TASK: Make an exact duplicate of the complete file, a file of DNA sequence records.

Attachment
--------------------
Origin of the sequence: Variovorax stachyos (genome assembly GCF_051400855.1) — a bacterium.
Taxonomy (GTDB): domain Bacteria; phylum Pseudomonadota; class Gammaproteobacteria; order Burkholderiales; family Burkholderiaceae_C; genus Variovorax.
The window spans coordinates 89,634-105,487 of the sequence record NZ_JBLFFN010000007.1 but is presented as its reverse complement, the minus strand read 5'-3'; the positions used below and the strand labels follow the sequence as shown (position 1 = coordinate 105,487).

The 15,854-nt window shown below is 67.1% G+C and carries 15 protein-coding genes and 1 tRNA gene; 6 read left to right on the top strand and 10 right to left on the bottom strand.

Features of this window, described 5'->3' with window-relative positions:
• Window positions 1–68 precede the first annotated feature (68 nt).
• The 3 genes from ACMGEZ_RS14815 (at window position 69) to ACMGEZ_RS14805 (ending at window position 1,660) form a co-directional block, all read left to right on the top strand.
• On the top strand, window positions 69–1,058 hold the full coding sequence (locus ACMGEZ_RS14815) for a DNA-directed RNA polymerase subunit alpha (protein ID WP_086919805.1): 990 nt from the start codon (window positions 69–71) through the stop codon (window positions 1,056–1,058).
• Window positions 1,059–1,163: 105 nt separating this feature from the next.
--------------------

Origin of the sequence: Variovorax stachyos (genome assembly GCF_051400855.1) — a bacterium.
Taxonomy (GTDB): domain Bacteria; phylum Pseudomonadota; class Gammaproteobacteria; order Burkholderiales; family Burkholderiaceae_C; genus Variovorax.
The window spans coordinates 89,634-105,487 of the sequence record NZ_JBLFFN010000007.1 but is presented as its reverse complement, the minus strand read 5'-3'; the positions used below and the strand labels follow the sequence as shown (position 1 = coordinate 105,487).

The 15,854-nt window shown below is 67.1% G+C and carries 15 protein-coding genes and 1 tRNA gene; 6 read left to right on the top strand and 10 right to left on the bottom strand.

Features of this window, described 5'->3' with window-relative positions:
• Window positions 1–68 precede the first annotated feature (68 nt).
• The 3 genes from ACMGEZ_RS14815 (at window position 69) to ACMGEZ_RS14805 (ending at window position 1,660) form a co-directional block, all read left to right on the top strand.
• On the top strand, window positions 69–1,058 hold the full coding sequence (locus ACMGEZ_RS14815) for a DNA-directed RNA polymerase subunit alpha (protein ID WP_086919805.1): 990 nt from the start codon (window positions 69–71) through the stop codon (window positions 1,056–1,058).
• Window positions 1,059–1,163: 105 nt separating this feature from the next.